by Joe McHugh
Many generations of Catholics have thought that washing away Original Sin is the reason for Baptism. Indeed, the waters of Baptism do wash away Original Sin (and, in the case of adults, all personal sins). But the ritual barely mentions Original Sin; instead, it stresses our union with Christ throughout this life and eternity.
A Lifelong Journey
The blessing of baptismal water reminds us that we are created in God’s likeness. Then the blessing asks that those being baptized “may be cleansed from sin” and that they may “rise to a new birth of innocence by water and the Holy Spirit.”
The celebration of the Sacrament of Baptism is just one step—the first step and a very important step—in a lifelong journey of faith. God’s call and our response are celebrated in the ritual of Baptism that lasts only minutes but that pledges God’s continuing grace and seeks our lifelong response to his gift.
The Newness of Life
A candidate for Baptism in the early Church, usually an adult, would remove all clothing, a symbol of casting aside an old way of life by dying with Christ. Being plunged into the pool symbolized being buried with Christ; ascending from the pool and being given a new set of white clothes symbolized sharing in Christ’s Resurrection.
Today many churches have returned to this sort of architecture for their baptismal fonts. Whatever the shape of the font, the blessing prayer for the water reminds us of Paul’s understanding of Baptism: “May all who are buried with Christ in the death of baptism rise also with him to newness of life” (see Romans 6:4).
The Baptismal Water
We turn to the prayer for blessing of baptismal water to understand more of the rich theological meaning of the water. As the prayer says, God made water “a rich symbol of the grace” of the Sacrament. The prayer then spells out examples of this symbolism.
First, the prayer takes us back to creation (Genesis 1:1-2:4a): “At the very dawn of creation your Spirit breathed on the waters, making them the wellspring of all holiness.” You may not find the word “spirit” in your translation. But Genesis 1:1-2 reads: “In the beginning, when God created the heavens and the earth, the earth was a formless wasteland, and darkness covered the abyss, while a mighty wind swept over the waters.” To the ancient Hebrews, the “abyss” was the primordial oceans and the Hebrew word for “wind” also means “spirit.”
Next, the blessing prayer turns to the great flood recorded in Genesis 6-8. It may seem strange to think of the flood as a symbol for Baptism, but the prayer reminds us that the flood made “an end of sin,” and a “new beginning of goodness.” These are purposes of Baptism. Yes, Baptism removes Original Sin; Baptism also sets us on the path for a life of goodness.
At every Easter Vigil Mass, the most important reading from the Old Testament is Exodus 14:15-15:1. This is the story of how God frees the Israelites from slavery in Egypt. God tells Moses to hold out his staff over the waters of the sea. God parts the waters so that the Israelites can gain salvation from Egyptian oppression by marching through the sea on dry land. When Pharaoh’s troops try to follow, God sends the waters crashing back upon them. The blessing prayer draws a parallel between Israel’s being set free from slavery and God’s people being set free from sin.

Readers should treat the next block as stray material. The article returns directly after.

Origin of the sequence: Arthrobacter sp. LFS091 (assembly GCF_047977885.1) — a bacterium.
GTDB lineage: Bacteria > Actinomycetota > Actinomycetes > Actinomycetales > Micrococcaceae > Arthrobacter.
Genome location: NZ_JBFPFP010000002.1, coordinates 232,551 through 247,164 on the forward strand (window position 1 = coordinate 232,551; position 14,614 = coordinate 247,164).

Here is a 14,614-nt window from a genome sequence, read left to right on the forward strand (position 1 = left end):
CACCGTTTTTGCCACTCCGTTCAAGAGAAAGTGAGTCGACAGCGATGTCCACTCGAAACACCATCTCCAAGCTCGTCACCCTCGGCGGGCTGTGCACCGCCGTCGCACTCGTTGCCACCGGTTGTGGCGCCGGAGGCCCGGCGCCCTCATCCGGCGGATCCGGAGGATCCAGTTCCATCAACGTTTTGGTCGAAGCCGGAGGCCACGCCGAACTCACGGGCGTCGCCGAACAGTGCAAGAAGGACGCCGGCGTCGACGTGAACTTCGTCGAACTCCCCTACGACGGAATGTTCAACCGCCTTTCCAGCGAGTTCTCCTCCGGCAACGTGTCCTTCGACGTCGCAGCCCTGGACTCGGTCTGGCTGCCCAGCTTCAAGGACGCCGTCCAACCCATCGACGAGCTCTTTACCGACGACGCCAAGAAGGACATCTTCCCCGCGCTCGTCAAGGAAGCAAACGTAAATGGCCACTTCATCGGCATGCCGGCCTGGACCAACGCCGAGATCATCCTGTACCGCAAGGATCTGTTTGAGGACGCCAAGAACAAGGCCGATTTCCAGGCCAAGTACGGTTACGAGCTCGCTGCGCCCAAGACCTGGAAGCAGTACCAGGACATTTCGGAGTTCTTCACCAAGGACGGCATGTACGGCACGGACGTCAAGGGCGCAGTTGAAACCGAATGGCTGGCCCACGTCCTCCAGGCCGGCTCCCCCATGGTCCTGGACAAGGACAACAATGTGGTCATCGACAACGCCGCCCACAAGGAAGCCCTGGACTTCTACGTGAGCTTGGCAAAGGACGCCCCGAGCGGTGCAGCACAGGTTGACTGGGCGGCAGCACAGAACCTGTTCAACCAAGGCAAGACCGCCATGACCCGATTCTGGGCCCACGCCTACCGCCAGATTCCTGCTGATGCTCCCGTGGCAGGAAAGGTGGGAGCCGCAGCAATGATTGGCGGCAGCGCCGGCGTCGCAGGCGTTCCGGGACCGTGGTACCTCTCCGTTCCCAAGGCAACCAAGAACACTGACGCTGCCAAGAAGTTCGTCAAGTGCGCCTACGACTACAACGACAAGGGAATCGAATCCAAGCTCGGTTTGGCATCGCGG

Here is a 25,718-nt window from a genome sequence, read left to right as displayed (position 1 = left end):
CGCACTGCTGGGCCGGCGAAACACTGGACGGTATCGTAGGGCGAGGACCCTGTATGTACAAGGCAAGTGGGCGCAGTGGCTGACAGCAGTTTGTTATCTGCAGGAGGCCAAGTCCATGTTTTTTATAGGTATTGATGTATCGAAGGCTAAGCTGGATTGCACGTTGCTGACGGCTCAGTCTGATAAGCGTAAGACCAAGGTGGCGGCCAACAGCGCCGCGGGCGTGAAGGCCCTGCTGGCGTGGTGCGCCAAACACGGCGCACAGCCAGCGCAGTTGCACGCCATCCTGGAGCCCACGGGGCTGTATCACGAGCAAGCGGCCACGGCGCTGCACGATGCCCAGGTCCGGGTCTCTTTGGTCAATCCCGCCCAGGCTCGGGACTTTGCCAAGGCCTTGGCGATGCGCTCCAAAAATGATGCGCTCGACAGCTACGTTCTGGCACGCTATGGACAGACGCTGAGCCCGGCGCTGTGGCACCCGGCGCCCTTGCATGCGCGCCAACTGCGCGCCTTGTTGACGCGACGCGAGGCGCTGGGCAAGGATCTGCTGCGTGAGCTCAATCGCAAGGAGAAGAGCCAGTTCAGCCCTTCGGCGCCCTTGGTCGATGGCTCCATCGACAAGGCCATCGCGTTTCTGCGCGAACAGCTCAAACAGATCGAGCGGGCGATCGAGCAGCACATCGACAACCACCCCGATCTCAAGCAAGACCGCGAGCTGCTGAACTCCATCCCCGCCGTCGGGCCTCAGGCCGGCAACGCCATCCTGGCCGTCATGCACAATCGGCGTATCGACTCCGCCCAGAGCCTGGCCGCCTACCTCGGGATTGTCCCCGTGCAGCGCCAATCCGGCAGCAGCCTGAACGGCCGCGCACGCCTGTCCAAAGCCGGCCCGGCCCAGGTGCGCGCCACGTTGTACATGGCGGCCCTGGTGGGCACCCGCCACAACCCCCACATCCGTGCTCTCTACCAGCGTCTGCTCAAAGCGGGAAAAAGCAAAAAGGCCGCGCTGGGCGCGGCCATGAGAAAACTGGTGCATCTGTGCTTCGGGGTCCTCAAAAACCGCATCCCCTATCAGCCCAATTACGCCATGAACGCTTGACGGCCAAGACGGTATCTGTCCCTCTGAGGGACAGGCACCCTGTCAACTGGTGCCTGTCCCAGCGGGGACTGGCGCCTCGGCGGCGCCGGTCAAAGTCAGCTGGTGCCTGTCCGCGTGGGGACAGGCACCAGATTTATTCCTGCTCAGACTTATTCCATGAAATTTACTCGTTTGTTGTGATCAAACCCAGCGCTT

The Source of New Life
Two final images appear in the blessing prayer. First, although he was sinless and did not need to have sins washed away, Jesus chose to be baptized by John in the Jordan River (Matthew 3:13-17; Mark 1:9-11; Luke 3:21-22). Jesus provides an example to us about living in the power of the Spirit.
The other image is found in John 19:31-34. The soldier’s lance thrust into the side of Jesus produces a flow of blood and water. The Church has long taken these elements as signs of the Eucharist and Baptism. Even as he hangs lifeless on the cross, Jesus provides the sources of new life for his people.
Baptism is not merely about washing away Original Sin. Baptism immerses us into the very history of salvation, into the marvelous plan of God for us. I would offer a final reflection on the dignity Baptism bestows by borrowing the words of the First Letter of Peter 2:9-10: “But you are ‘a chosen race, a royal priesthood, a holy nation, a people of his own, so that you may announce the praises’ of him who called you out of darkness into his wonderful light. Once you were ‘no people’ but now you are God’s people; you ‘had not received mercy’ but now you have received mercy.”
Joe McHugh holds a master’s degree in Christian education. He has written on the Scriptures for numerous periodicals over the past 25 years, and is the author of Getting to Know the Bible: An Introduction to Sacred Scripture for Catholics, a revision of a classic work by Fr. Melvin Farrell (ACTA, 2003).
Copyright 2010, Bayard, Inc. All rights reserved. This article is protected by United States copyright and other intellectual property laws and may not be reproduced, rewritten, distributed, redisseminated, transmitted, displayed, published or broadcast, directly or indirectly, in any medium without the prior written permission of Bayard, Inc.
This article was written by the Catechist Staff and appeared in Catechist magazine, December 2010.
Image Credit: Shutter Stock 359099084